The Polish health minister has announced a new national lockdown, to come into force on Saturday, as the government looks to slow surging infections across the country and deal with more contagious Covid-19 variants.
Speaking on Wednesday, minister Adam Niedzielski said the situation had deteriorated to such an extent in recent days that the government had been obliged to act.
“Last week, we were above 20,000 [cases per day], but the pace is not slowing down. The third wave is accelerating, and we have to take decisive steps,” he stated.
“The main reason, and it must be said clearly, [there has been] such acceleration of the pandemic is [due to] the British variant of the coronavirus,” the minister noted, adding that, in the past week, hospital bed occupancy by Covid-19 patients had increased by 3,000.
Niedzielski stated that this particular strain, first discovered in England last year, and proven to be considerably more contagious and deadly, now represented 52% of all cases in the country. “This growth was extremely dynamic, when we look back,” he added.
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Despite infection rates being higher in the north, Niedzielski said there was a clear reason for introducing measures on a national scale. The new restrictions, which come into force on Saturday, will see shopping malls, cinemas, theaters, swimming pools, and saunas being closed once again, and pupils in grades one to three returning to distance-learning until April 9, although kindergartens would remain open. The minister also advised people to work from home where possible.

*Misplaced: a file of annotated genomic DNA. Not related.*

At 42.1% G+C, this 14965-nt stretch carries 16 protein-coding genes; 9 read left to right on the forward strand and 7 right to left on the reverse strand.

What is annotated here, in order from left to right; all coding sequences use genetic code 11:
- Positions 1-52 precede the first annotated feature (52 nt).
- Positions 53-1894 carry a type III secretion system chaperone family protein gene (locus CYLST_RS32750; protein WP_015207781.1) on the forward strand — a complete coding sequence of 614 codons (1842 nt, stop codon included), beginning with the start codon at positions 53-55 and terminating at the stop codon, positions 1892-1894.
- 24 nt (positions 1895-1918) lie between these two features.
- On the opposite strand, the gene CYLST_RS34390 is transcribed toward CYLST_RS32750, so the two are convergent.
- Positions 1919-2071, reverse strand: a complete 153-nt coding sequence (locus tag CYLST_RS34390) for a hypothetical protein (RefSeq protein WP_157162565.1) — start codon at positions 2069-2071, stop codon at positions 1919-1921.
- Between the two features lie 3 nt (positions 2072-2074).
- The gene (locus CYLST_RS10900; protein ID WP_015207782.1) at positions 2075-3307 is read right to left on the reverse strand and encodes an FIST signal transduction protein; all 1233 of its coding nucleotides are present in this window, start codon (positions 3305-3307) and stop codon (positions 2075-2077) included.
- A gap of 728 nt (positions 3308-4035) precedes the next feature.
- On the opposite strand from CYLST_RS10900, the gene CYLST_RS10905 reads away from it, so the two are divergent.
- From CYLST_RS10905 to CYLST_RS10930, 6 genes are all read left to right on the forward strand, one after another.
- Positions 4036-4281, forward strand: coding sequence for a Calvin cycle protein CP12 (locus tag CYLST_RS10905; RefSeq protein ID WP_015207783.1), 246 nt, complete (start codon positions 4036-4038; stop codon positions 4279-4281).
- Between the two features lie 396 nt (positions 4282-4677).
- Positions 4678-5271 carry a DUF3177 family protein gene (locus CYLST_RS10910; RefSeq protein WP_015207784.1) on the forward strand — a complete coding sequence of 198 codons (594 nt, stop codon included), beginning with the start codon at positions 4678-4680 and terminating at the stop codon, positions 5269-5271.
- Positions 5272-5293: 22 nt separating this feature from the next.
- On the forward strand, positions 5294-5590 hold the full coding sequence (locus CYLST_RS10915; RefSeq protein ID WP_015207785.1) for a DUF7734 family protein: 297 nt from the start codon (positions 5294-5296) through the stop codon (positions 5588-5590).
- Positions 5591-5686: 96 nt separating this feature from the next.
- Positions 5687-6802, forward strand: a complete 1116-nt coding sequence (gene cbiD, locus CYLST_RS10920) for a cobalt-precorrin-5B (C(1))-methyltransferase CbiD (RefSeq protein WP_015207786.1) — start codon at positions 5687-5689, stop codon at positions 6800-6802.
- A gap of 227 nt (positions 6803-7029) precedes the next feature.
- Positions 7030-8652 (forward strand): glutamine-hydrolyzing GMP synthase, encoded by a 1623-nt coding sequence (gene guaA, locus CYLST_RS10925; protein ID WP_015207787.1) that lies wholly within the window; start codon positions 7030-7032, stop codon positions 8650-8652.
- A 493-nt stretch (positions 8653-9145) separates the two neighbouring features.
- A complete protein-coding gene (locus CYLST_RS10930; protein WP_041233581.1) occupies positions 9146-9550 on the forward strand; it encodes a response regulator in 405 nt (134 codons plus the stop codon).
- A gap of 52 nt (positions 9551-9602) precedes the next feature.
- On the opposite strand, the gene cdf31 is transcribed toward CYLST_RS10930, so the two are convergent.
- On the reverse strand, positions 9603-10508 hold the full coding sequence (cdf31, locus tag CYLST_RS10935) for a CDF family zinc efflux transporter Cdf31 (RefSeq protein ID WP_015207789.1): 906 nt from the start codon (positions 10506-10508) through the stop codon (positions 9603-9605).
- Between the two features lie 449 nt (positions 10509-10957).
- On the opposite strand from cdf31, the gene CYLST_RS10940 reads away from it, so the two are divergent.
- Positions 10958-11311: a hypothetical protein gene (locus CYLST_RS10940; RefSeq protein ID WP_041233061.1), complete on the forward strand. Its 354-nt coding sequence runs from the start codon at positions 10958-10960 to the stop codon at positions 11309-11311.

He said that if these measures failed to make an impact on infection rates, a more “typical” lockdown would be enforced.
On Wednesday, Poland’s ministry of health announced that there had been 25,052 confirmed cases in the previous 24 hours – the highest daily level recorded since the country’s November peak.
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